Just the number of bags on the peak departure days is expected to increase by some 35 percent because everyone is expected to shop, buy souvenirs and the like.  Instead of a normal, daily 150,000 bags departing Heathrow, it is forecast that about 203,000 bags will be run through the departure system.

For arrivals (and departures), LOCOG has devised a system in the terminals for directing Olympic passengers to coaches, buses, taxis, private cars, the tube and the Heathrow Express.  Certainly for speed of access to central London,  the Heathrow Express to Paddington Station is the fastest and surest transport available.

Regular – or should I call them non-Olympic or Paralympic – leisure and business travelers moving in and out of the Heathrow terminals should not be deterred from using their favorite or most reliable methods of transportation.  The best advice for the peak days,  plan accordingly and leave plenty of time.

And now speaking of moving in and around London, Transport for London (formerly London Transport) has planned their  2012 summer games strategy to keep London up and running this summer; they claim it’s Britain’s largest peacetime logistical exercise.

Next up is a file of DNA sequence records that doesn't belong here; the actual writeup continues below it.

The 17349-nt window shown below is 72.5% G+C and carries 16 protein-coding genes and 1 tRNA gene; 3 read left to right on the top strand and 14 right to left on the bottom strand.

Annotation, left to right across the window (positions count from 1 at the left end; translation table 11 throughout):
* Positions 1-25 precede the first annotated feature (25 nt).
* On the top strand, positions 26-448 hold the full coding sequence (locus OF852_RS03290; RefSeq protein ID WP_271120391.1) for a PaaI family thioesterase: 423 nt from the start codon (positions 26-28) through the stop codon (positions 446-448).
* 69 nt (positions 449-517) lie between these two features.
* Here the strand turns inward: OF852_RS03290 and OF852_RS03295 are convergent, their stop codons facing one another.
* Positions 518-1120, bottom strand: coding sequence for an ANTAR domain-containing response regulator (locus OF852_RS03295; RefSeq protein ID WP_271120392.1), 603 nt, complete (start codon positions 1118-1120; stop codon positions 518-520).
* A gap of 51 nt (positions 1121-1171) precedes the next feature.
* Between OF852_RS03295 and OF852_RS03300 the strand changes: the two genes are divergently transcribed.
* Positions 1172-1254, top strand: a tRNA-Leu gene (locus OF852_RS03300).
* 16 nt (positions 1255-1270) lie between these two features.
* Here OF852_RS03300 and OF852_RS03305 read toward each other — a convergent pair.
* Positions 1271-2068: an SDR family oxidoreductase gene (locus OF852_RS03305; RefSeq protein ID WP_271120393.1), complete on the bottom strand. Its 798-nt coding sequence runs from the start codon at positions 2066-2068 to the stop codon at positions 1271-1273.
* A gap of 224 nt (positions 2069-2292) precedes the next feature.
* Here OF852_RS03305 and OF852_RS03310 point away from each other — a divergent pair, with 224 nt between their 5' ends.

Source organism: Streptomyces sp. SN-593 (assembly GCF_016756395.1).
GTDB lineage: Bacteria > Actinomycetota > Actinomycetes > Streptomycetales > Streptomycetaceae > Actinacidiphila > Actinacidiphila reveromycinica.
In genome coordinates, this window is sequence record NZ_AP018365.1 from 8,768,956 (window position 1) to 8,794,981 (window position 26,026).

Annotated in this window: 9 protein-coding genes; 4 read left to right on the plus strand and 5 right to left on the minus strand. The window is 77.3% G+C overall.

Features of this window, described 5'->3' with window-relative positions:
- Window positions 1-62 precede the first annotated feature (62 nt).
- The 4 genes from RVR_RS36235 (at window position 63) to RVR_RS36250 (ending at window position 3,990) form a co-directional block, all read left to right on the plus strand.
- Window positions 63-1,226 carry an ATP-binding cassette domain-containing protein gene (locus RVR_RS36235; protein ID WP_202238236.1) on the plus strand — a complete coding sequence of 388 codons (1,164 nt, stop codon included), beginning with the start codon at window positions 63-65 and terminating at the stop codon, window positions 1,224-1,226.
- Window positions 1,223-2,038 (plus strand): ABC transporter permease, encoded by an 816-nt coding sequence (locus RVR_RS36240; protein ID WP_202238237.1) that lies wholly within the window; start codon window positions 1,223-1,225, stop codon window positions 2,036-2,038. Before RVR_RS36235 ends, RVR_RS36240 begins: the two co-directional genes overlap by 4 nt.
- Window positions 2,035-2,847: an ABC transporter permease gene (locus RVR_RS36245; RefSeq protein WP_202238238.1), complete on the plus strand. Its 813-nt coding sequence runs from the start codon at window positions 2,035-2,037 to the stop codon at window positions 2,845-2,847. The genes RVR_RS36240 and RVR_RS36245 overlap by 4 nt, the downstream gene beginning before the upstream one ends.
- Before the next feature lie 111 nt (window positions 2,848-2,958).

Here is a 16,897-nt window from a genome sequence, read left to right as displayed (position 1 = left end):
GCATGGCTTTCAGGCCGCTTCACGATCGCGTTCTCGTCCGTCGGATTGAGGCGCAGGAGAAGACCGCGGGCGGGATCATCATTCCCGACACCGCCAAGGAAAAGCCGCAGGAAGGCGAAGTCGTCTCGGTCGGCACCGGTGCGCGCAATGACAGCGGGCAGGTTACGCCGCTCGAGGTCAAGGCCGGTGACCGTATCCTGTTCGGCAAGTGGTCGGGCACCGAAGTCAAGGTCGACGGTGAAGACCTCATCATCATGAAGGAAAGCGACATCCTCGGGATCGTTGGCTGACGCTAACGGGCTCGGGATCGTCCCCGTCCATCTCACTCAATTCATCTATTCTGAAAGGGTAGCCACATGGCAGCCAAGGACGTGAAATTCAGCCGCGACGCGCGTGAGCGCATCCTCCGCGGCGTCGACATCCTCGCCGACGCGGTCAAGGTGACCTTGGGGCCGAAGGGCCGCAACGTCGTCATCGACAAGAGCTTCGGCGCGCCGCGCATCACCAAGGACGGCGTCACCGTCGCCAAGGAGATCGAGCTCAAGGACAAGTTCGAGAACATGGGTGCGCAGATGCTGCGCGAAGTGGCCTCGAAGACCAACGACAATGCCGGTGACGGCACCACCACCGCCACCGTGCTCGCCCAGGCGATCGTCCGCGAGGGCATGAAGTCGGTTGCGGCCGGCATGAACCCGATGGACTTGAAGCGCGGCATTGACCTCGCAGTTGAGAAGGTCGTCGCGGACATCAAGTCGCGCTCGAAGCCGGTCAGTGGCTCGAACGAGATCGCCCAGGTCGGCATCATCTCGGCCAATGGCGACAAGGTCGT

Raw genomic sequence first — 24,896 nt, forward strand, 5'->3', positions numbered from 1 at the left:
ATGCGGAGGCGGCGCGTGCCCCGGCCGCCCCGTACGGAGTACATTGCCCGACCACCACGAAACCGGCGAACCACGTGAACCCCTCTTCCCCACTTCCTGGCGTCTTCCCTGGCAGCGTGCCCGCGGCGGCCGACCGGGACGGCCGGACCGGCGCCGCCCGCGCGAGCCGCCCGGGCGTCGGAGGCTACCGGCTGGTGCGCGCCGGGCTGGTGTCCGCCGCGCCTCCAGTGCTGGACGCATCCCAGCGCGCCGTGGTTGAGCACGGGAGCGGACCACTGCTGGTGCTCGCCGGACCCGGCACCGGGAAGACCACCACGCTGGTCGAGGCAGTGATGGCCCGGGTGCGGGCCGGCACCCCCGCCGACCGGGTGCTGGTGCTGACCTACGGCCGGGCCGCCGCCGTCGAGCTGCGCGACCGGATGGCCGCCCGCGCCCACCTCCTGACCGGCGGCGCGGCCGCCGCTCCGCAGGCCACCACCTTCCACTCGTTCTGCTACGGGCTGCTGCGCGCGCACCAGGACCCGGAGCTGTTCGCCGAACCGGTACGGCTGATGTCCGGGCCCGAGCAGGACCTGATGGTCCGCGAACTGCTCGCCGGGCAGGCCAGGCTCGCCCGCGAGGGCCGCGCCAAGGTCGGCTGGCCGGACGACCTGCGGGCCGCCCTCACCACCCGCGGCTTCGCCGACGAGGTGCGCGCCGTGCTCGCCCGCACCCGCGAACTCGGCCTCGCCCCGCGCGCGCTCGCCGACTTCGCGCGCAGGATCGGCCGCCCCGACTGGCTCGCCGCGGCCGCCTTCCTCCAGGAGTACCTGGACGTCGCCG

Not only will Transport for London sort out getting everyone to and from the numerous Olympic venues, but on top of that mammoth task, they also will have to accommodate the normal, everyday amount of traffic – auto, truck, bus, boat (yes, along the Thames and connecting canals near the Olympic site) – that plies the transportation channels of London seven days a week.  It might be like cramming a month’s worth of traffic in two weeks.